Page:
• What I said was, "In other markets, behaviors are much the same. Early adopters more-often-than-not pay more out of pocket than those down the road." Technology comes out and a year or so after its released, you very often see price drops.

    You could be right, but you could just as easily be wrong. There are a lot of assumptions made to make it that far. Of course, price decreases are universally made to boost sales, but that doesn't mean sales are bad or have tanked. Items that my company sells will sometimes go on promotion for dealers even though it's one of our best sellers.

    Only Fractal can answer that. Kemper did the same thing only in North America before. There are also different logistical and regulatory considerations that make the North American & European markets quite different. Fractal doesn't sell much in Europe and is far more expensive due to it. Chances are, prices could be dropped slightly in the US to incentivize new customers, but perhaps the margins just weren't there in Europe.

    To me, it makes more sense for older technologies (Axe III being out for 1 year now) to drop in price, if at all. Older technologies don't often make sense to raise prices considering older technologies become cheaper as the rate of growth speeds up. Sometimes it does happen, like in the case of tariffs on existing goods sourced from a particular country.


    Again, the guitar market is unlike other markets. Prices aren't usually dropped by companies like Mesa Boogie, Friedman, Engl, Fender, etc, except during sales. So you can't compare it to computer hardware or anything like that which witnesses price drops all the time.


    In the case of North America, I think Kemper did it because once they got a distribution network up, it was easier for them to sell there through online stores.


    The Axe FX isn't older technology, pretty much industry standard/cutting edge. That's why this is interesting.

  • Again, the guitar market is unlike other markets. Prices aren't usually dropped by companies like Mesa Boogie, Friedman, Engl, Fender, etc, except during sales. So you can't compare it to computer hardware or anything like that which witnesses price drops all the time.

    I don't think it's as different as you're making it out to be. Changes occur, but I don't keep a catalog of them. Business and tech is business and tech with nuanced differences.

    In the case of North America, I think Kemper did it because once they got a distribution network up, it was easier for them to sell there through online stores.

    It's possible, but a price drop is a price drop. If the argument is that this doesn't happen in the guitar market, it obviously does, and did with Fractal's key competitor. It wasn't a major development but when it happened I saw more people welcome it. One Fractal fanboy I talked to online around that time tried to use that as evidence the Kemper was fading, and I made essentially the same argument as I am here, that it's reading too much into it. If you can preserve your margins while increasing volume, that's a winning principal.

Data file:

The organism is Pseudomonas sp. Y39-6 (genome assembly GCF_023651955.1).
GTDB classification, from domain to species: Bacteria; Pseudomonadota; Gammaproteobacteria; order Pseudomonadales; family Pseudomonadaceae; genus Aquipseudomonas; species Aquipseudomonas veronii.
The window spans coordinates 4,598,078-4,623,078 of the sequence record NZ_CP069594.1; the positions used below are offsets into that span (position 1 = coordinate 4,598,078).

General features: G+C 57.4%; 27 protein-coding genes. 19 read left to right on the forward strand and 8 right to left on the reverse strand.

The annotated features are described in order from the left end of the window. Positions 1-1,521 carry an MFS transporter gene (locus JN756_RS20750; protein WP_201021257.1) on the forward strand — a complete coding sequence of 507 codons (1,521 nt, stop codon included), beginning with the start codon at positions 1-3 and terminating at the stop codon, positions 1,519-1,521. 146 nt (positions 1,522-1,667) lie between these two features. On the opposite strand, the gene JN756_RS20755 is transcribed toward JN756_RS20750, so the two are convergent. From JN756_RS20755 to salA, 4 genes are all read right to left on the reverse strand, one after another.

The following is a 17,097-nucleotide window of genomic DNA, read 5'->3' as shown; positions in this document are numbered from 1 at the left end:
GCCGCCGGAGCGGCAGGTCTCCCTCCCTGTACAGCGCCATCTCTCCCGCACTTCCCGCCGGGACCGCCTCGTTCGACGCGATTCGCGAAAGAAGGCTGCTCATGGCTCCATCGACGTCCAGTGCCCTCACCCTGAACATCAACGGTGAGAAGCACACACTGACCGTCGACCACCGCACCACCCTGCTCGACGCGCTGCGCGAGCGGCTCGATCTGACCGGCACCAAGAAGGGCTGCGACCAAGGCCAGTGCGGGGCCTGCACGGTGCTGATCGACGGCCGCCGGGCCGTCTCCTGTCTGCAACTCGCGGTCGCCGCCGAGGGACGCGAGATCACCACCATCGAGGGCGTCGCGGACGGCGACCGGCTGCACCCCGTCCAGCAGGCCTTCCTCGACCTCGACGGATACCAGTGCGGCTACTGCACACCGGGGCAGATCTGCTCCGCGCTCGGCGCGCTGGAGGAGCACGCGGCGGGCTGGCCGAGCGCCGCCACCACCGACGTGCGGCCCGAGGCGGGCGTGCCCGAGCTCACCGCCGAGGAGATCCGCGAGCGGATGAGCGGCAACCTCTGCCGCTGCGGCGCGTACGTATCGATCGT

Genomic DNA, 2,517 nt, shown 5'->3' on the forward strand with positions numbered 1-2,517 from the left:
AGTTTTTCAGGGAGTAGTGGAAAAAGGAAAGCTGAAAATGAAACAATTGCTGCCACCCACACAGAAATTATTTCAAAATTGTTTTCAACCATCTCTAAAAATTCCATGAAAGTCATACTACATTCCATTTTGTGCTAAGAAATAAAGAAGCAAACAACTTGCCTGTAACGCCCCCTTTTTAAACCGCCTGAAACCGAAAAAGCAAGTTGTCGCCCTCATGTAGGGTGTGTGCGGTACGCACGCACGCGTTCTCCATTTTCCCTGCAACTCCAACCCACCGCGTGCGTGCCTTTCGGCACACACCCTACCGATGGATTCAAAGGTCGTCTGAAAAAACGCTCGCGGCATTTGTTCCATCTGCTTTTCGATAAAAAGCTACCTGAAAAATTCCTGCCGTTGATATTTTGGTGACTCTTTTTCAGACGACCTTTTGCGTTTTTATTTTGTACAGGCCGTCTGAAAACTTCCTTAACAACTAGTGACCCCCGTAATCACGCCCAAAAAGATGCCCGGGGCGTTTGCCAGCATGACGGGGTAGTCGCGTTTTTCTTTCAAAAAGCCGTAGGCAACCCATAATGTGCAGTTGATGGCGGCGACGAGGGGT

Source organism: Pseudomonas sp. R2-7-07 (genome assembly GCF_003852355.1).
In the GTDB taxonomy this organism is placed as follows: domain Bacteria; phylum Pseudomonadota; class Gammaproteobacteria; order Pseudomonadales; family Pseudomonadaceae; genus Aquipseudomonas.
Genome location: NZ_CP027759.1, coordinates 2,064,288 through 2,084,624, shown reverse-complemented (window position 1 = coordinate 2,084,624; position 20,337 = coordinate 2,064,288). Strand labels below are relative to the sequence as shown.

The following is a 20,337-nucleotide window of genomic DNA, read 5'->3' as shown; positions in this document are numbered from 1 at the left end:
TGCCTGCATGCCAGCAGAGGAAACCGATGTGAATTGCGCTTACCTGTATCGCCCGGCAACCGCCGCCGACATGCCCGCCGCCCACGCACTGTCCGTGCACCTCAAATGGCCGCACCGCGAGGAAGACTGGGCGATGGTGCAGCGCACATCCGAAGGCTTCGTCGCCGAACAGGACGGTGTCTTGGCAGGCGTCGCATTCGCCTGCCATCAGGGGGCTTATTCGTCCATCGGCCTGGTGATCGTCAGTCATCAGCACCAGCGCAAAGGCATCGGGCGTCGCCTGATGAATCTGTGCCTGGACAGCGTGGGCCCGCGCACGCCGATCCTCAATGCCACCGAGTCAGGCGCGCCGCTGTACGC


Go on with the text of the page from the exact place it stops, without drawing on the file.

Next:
The Axe FX isn't older technology, pretty much industry standard/cutting edge.

    It's cutting edge for its market currently, but every year processors and components improve, meaning almost 2 years after the Axe III came out, there is likely more advanced processors available and little doubt their costs are exactly the same.

  • Another smart marketing move by Fractal....!

    I don't like being overly presumptuous because I don't know what their circumstances are for Europe. Lots of things can affect pricing, and perhaps since they deal direct in the 'States and not through a handful of distributors overseas, they have no wiggle room. Without working there, couldn't say for sure. I work for a US-based company in this industry and Europe is always a pricing issue for us. We can offer things to US dealers that we simply can't to European distributors.


    I will say that I think Fractal's marketing is very poor. I happen to think Kemper's is also pretty poor in comparison to what I would do running marketing and social media for either. They have very exciting products, but you'd never guess by the muted and placid tone they have online. There are plenty of things you could do that wouldn't cost money, or not very much, but would set a tone for the brand in public. It's what I do for a living, so I notice lots of little things that makes me feel there's so many opportunities wasted.

  • When It comes to raw guitar amp tone the Kemper is the gold standard. I have tried the fractal/Headrush units and the Helix. I think that the Helix is the worst for amp tones but has some great effects and IO options. The Fractal units are good but I feel like the only area that they beat the Kemper is in the FX department and not the amp tone. I feel like the Fractal and the Kemper are the top dogs and the Helix and Headrush are a lower tier sound wise. I did really like the Headrush floorboard a lot better than the Helix. For the right price the Headrush is a great backup for a Kemper or Fractal.